What an exciting time to play Pokemon right now. A new rotation has just happened and people are more driven to play this game with the promise of more cash prizes. This is always an exciting time of year because of the new decks and the meta that reveals itself with the rotation of popular cards in the past.
This new format brings about huge changes. The masters of the old format, Night March and Trevenant have disappeared, and everyone is scrambling to find their footing with the new cards that have become better with the rotation of these two decks. These two decks in particular limited creativity in the game and the cards that these decks just dominated are now the new meta. How much hype is M Mewtwo-EX and M Rayquaza-EX now that Night March doesn’t just sweep these decks away?
Myself and a lot of our writers are already covering much about this new format. There’s a lot of ideas that are being discussed about this new format amongst myself and the other writers. Most of us, including myself have already tested a lot of this format in preparation for the PokeBeach Invitational that took place after the World Championships this year.
I’m going to discuss a bit about breaking ground on a new format, and then I will discuss the meat of this article, Yanmega and various Stage 1s that work well with it. I’ve been testing these decks extensively and they have tested incredibly well against the decks that should be popular after rotation. I’ll break down some decent decks for the PRC – STS format while leaving the in depth stuff about those particular decks to our other writers.
Breaking Apart a New Format
I see it every year. People just don’t know what to do after rotation. Not necessarily everyone doesn’t know what to do, but a good majority of players out there just do not. Consistency engines disappear and people don’t know how to build a deck after looking at and using decks all year and not constructing their own.
The Skill of Deck Building
Now, the content and lists that our writers have put out are meant to be used by our content subscribers. But I believe that there is value in the skill of good deck building. Seriously, see a good Pokemon that you like, build a deck, play a few games, and drop that list in our Subscriber’s Secret Hideout for some criticism. I love seeing budding players build their own decks. I feel like this is a skill that comes in very handy this time of year, and it’s also more helpful to others since you can critique your buddies’ decks too.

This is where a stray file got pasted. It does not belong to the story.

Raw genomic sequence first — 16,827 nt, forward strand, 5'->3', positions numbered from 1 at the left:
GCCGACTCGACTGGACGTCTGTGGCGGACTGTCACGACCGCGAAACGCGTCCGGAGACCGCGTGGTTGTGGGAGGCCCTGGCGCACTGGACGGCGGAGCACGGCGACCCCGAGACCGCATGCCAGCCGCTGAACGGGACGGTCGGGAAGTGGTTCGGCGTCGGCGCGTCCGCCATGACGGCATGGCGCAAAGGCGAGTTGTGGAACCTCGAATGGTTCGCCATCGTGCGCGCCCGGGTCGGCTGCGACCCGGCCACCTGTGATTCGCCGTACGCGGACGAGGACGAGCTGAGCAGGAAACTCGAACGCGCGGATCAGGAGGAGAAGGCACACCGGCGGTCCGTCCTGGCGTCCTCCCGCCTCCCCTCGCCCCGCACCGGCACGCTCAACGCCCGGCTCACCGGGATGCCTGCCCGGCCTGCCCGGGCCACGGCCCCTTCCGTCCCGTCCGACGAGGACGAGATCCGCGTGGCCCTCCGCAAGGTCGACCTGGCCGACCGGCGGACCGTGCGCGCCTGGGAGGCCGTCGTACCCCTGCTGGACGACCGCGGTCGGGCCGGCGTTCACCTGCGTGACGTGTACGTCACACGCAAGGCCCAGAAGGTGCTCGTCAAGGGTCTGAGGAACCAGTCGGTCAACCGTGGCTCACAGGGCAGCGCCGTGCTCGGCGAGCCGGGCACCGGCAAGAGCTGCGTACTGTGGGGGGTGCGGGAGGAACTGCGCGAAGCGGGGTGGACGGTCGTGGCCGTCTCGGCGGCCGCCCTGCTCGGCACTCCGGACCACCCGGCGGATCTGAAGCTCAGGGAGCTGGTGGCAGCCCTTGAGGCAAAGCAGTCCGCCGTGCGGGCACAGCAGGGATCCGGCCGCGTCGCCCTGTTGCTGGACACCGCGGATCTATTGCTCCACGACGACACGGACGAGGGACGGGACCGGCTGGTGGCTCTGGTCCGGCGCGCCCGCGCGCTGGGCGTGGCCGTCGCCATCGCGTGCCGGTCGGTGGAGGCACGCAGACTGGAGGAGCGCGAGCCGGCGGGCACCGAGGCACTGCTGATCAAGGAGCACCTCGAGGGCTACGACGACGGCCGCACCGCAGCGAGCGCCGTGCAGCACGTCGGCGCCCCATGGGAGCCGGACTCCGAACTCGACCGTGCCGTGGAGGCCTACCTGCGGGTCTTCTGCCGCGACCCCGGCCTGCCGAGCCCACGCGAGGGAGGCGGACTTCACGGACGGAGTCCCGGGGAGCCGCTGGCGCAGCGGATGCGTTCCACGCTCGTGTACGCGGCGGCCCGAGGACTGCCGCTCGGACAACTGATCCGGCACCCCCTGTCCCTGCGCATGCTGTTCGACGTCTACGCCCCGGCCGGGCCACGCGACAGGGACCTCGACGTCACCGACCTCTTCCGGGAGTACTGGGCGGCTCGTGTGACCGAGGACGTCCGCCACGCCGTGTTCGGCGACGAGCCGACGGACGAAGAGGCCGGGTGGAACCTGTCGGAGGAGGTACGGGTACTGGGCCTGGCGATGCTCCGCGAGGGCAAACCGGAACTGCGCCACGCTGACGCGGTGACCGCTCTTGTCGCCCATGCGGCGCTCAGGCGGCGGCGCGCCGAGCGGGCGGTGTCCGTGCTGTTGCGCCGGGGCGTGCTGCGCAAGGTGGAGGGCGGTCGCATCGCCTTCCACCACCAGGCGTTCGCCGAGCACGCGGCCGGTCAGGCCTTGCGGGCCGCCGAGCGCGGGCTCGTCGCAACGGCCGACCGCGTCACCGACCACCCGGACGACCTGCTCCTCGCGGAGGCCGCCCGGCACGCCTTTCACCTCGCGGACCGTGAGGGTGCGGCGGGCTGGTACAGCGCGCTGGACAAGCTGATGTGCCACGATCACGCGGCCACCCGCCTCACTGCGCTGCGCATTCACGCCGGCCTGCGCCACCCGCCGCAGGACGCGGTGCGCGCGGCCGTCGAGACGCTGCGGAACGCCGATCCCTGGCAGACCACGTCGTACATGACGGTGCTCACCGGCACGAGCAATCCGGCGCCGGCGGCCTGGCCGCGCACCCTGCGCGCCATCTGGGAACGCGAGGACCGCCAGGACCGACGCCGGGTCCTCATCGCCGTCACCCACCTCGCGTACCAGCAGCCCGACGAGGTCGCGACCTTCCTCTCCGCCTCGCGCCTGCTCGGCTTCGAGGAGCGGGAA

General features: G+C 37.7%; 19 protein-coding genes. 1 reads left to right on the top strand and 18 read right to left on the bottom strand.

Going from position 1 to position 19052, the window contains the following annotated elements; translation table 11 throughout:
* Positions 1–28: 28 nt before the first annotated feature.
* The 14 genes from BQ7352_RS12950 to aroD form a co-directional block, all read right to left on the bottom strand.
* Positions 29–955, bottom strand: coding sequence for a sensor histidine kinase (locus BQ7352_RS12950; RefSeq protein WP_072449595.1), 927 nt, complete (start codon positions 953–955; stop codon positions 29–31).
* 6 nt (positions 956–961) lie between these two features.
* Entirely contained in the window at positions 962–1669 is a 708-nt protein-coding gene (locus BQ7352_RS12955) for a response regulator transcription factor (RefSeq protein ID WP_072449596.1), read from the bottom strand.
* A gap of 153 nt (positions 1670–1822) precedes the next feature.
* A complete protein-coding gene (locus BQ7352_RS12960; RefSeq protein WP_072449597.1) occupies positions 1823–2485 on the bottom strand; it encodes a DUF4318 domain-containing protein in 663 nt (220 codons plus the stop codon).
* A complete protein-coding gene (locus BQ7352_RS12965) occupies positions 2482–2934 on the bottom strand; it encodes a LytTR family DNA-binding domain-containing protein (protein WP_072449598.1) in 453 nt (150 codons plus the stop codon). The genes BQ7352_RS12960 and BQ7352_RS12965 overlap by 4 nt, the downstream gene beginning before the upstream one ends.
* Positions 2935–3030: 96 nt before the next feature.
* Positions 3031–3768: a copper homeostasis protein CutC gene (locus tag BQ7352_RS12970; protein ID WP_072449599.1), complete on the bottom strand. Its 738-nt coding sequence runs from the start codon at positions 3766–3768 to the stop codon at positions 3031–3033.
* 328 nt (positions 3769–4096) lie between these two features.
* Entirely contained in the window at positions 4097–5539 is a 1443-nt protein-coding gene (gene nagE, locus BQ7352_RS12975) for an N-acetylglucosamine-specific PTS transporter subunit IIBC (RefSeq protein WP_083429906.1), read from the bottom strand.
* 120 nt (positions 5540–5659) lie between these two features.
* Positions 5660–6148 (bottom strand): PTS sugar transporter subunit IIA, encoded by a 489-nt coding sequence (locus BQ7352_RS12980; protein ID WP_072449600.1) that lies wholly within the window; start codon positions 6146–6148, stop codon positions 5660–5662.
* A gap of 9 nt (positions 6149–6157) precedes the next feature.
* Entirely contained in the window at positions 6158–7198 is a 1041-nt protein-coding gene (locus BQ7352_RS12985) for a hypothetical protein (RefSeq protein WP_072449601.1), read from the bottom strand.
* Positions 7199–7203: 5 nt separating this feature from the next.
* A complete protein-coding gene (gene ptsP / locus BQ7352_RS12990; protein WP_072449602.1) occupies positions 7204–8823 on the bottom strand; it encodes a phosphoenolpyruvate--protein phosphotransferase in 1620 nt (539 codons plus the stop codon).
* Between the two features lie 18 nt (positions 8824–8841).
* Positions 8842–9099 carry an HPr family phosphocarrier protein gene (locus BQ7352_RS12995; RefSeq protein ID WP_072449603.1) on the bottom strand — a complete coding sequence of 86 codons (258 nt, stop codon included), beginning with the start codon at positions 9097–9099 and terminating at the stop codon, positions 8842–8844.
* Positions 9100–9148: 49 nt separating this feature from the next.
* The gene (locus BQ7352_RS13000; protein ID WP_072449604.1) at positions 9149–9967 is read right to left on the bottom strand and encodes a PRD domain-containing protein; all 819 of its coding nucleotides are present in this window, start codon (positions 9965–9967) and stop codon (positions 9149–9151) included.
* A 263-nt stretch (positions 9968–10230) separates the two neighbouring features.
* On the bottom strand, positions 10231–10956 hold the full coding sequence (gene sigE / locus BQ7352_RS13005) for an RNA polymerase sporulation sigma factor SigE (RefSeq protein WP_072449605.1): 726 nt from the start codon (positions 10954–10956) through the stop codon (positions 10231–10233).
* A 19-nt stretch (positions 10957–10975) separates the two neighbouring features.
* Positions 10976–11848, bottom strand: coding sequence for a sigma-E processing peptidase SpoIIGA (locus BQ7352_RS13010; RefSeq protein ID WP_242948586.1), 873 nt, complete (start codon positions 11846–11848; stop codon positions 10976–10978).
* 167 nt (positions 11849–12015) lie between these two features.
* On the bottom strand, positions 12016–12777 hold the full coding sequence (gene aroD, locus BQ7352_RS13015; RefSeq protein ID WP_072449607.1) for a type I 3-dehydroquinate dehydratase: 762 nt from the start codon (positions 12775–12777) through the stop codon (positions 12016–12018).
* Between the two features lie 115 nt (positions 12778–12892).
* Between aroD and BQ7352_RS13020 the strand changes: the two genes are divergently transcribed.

You can also see lists that we put out, and tool them up to fit what you personally prefer better. Your deck list is a huge portion of tournament success. It also gives you an edge over other players in your area competing against you, since they may build very inconsistent or clunky versions of decks.
So don’t hesitate to use what’s successful, but try to build your own decks based on ideas that you have. You may be the next Shintaro Ito, piloting a well built rogue to a win.
Once a format rotates, a lot of ideas that you may have shoved into the back of your brain need to come back and be re-evaluated. Cards and the decks that go around them are in a different metagame now. So for example, decks such as Primal Kyogre-EX got destroyed by rush down decks such as Night March and Vespiquen. These decks are practically non-existent now, due to Battle Compressor rotating. So Primal Kyogre-EX may be a deck worth considering again.
What else needs to be considered is that certain consistency cards are gone now. Battle Compressor was a staple in a lot of decks, and it’s gone now. So rethinking counts of Supporters is a must. Higher counts of Professor Sycamore, N, and Trainers' Mail need to be able to make up for the lack of the Battle Compressor and VS Seeker combos. Also, utility Supporters such as Hex Maniac and Lysandre, Supporters that do not draw you any cards, need to have their counts rethought. One Lysandre was fine before, when you could Battle Compressor it away and have easy access to it with VS Seeker. But now you must draw into them, so maybe two is worth playing, depending on your deck.
Consider Your New Matchups
A key part of whether or not your new deck is viable or not depends on what you feel like will be good after the rotation. I think that it didn’t take a genius to figure out that Sky Field decks would be popular, so we may play decks that can abuse or fit two copies of Parallel City in their decks to help counter these decks. This information can be just pure speculation on your part, what your buddies are testing, or what you read on PokeBeach that our writers feel will be popular and that you need to consider. Essentially, you need to identify a new metagame before a large tournament establishes it. This alone can give you an incredibly good shot at doing well at your next tournament, since you can predict what everyone else is playing, and have answers to it in your deck.
Let’s consider what I feel the metagame will be. This will make it much clearer why I made the choices I made in my deck lists.
The Top Decks of the Early New Standard Format
Mega Pokemon are the easy solution to turn to when considering decks for this format. They all have massive HP and have amazing attacks. Defining a tier list for this format isn’t easy, since there is no actual hard data to go off of. I will organize this list in tier list fashion, starting with Tier 1.
This concludes the public portion of this article.
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